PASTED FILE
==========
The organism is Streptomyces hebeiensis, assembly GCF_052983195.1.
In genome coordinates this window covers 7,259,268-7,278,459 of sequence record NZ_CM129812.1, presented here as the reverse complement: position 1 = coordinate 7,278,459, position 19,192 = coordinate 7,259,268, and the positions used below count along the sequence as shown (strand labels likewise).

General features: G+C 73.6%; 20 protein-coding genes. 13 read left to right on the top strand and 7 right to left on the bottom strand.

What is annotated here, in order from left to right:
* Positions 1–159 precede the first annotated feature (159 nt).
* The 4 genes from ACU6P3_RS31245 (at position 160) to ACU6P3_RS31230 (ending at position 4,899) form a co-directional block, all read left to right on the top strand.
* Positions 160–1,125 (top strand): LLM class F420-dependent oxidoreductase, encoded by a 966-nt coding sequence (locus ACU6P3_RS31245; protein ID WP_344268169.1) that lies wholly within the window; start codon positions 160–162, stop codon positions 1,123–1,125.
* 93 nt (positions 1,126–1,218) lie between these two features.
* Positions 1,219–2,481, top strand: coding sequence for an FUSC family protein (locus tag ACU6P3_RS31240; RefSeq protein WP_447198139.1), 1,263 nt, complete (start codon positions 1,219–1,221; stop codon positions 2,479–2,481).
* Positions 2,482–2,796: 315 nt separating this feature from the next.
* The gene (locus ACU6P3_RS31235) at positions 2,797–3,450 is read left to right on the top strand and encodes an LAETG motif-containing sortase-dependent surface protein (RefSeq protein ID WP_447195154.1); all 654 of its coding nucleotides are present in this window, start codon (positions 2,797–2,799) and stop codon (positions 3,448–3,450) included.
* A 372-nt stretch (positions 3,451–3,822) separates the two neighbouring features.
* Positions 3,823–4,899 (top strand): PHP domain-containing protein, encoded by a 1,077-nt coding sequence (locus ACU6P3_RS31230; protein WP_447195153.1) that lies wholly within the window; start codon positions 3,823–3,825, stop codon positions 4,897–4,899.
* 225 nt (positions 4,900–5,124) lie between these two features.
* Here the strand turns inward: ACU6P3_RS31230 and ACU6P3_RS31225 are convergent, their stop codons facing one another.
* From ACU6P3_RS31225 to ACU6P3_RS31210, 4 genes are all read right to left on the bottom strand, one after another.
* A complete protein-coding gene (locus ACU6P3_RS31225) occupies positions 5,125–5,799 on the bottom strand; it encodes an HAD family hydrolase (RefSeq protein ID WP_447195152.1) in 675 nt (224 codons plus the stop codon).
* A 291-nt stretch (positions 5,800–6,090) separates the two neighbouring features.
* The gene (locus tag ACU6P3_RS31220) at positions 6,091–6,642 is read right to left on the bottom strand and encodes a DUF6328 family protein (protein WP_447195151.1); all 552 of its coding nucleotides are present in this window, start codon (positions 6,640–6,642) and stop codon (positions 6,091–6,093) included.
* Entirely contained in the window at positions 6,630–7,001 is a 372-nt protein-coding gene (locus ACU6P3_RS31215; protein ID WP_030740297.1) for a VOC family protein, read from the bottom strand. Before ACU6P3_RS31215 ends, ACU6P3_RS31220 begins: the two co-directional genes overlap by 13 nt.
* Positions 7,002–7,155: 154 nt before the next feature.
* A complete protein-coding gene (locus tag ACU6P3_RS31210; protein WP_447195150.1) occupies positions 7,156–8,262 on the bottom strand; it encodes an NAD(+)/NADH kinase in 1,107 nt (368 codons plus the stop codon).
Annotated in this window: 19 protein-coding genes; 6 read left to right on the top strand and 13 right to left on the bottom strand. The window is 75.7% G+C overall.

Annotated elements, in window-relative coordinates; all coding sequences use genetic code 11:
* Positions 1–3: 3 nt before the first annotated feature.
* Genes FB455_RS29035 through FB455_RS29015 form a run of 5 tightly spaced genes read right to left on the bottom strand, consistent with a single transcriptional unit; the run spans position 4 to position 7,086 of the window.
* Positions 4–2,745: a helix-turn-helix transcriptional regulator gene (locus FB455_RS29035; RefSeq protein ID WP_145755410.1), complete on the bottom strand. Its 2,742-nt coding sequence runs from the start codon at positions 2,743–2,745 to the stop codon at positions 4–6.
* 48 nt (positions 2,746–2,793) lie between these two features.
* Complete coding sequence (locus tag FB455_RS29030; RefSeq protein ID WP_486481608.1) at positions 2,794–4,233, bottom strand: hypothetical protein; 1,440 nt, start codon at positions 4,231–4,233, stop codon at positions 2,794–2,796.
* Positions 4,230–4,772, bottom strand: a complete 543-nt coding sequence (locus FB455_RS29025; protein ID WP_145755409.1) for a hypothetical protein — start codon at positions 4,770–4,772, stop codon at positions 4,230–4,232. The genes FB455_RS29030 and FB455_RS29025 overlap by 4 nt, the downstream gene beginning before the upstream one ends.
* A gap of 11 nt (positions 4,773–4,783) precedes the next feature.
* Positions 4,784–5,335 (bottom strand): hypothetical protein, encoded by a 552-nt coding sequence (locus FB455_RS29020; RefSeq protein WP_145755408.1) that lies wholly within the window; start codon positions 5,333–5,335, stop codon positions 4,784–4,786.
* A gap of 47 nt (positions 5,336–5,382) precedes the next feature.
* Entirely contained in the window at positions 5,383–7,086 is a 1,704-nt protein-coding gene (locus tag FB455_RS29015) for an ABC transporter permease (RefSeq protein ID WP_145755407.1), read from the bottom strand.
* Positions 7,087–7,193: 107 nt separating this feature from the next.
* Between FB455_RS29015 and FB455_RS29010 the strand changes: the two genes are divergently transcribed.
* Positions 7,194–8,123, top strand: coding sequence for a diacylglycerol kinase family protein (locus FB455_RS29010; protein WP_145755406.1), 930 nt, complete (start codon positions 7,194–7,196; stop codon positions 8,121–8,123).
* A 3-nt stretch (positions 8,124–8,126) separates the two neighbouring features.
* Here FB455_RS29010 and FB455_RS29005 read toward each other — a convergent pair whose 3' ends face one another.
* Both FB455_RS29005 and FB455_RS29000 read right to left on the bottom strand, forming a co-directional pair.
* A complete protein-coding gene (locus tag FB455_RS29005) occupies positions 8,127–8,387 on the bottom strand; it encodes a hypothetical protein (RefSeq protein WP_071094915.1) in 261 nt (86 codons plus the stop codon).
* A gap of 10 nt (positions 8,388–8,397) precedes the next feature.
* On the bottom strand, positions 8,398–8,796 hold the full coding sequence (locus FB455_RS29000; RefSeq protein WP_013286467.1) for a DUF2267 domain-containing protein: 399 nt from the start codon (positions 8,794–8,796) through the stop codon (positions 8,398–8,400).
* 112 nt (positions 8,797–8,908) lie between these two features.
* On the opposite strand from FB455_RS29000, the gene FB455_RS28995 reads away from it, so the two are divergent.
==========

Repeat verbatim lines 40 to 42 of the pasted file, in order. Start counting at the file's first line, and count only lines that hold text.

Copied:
* Both FB455_RS29005 and FB455_RS29000 read right to left on the bottom strand, forming a co-directional pair.
* A complete protein-coding gene (locus tag FB455_RS29005) occupies positions 8,127–8,387 on the bottom strand; it encodes a hypothetical protein (RefSeq protein WP_071094915.1) in 261 nt (86 codons plus the stop codon).
* A gap of 10 nt (positions 8,388–8,397) precedes the next feature.